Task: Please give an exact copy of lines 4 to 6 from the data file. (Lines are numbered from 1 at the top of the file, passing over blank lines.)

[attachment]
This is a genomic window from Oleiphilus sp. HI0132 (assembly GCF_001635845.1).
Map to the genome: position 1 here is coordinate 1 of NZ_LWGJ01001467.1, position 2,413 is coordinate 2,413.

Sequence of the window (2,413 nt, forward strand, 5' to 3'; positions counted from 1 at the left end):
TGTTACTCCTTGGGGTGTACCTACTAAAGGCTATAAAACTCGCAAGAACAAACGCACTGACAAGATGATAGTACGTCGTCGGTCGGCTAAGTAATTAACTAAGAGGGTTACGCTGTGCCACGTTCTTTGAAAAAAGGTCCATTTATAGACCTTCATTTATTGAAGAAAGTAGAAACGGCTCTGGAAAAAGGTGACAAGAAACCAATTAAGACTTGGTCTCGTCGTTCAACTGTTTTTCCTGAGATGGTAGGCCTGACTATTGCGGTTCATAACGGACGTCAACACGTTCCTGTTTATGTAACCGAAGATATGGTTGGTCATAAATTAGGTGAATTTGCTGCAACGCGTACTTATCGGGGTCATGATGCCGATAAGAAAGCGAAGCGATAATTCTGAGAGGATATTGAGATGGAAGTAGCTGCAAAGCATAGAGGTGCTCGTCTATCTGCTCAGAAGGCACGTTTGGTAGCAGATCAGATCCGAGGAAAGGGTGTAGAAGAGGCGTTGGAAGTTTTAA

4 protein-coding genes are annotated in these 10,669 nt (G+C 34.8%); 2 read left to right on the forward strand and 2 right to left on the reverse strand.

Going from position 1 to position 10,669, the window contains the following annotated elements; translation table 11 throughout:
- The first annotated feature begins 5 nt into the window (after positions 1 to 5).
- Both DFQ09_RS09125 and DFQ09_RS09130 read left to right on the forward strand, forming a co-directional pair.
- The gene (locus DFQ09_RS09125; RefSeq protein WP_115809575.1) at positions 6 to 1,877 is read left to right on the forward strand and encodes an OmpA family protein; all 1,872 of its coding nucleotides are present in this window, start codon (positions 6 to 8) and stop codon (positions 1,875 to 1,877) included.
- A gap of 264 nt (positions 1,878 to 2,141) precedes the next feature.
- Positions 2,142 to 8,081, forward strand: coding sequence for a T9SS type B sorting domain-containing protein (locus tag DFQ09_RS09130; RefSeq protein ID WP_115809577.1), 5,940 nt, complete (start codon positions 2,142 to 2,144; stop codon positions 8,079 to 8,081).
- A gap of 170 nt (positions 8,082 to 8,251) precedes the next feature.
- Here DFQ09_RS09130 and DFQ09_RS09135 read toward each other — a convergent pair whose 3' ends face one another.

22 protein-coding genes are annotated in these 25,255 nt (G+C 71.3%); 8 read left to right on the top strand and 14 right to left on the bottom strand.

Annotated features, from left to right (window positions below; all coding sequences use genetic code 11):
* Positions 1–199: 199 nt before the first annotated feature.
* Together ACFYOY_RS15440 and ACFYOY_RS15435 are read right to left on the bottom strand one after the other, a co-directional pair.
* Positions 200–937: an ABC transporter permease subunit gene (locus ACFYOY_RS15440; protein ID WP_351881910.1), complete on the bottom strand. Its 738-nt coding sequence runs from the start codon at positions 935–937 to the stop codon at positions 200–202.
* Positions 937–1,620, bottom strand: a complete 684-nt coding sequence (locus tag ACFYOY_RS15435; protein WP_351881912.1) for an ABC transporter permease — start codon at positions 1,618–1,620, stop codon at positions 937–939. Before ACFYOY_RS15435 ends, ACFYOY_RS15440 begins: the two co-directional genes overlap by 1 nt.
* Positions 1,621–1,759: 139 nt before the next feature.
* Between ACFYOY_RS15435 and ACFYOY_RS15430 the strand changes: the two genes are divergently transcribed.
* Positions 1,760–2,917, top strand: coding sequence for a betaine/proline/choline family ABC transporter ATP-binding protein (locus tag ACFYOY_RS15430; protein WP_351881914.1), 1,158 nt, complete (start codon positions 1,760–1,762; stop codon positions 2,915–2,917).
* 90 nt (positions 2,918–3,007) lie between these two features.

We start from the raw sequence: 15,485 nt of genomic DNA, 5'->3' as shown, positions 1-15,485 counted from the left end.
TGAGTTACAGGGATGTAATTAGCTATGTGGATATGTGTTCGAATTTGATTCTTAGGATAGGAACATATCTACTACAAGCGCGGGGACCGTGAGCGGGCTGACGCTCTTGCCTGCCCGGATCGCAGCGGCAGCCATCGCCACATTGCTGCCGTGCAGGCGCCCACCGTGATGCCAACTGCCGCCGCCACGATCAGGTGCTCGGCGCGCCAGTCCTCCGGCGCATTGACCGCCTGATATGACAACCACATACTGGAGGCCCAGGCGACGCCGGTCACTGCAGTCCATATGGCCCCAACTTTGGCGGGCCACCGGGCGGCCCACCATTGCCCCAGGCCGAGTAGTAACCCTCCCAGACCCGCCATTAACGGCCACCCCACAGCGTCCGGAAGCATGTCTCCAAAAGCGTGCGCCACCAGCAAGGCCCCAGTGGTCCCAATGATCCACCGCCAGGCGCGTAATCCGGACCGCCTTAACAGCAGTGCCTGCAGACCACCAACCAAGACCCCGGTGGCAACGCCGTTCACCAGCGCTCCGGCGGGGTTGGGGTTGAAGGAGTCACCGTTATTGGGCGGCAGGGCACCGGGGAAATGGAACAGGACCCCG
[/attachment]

TGTTACTCCTTGGGGTGTACCTACTAAAGGCTATAAAACTCGCAAGAACAAACGCACTGACAAGATGATAGTACGTCGTCGGTCGGCTAAGTAATTAACTAAGAGGGTTACGCTGTGCCACGTTCTTTGAAAAAAGGTCCATTTATAGACCTTCATTTATTGAAGAAAGTAGAAACGGCTCTGGAAAAAGGTGACAAGAAACCAATTAAGACTTGGTCTCGTCGTTCAACTGTTTTTCCTGAGATGGTAGGCCTGACTATTGCGGTTCATAACGGACGTCAACACGTTCCTGTTTATGTAACCGAAGATATGGTTGGTCATAAATTAGGTGAATTTGCTGCAACGCGTACTTATCGGGGTCATGATGCCGATAAGAAAGCGAAGCGATAATTCTGAGAGGATATTGAGATGGAAGTAGCTGCAAAGCATAGAGGTGCTCGTCTATCTGCTCAGAAGGCACGTTTGGTAGCAGATCAGATCCGAGGAAAGGGTGTAGAAGAGGCGTTGGAAGTTTTAA

4 protein-coding genes are annotated in these 10,669 nt (G+C 34.8%); 2 read left to right on the forward strand and 2 right to left on the reverse strand.

Going from position 1 to position 10,669, the window contains the following annotated elements; translation table 11 throughout: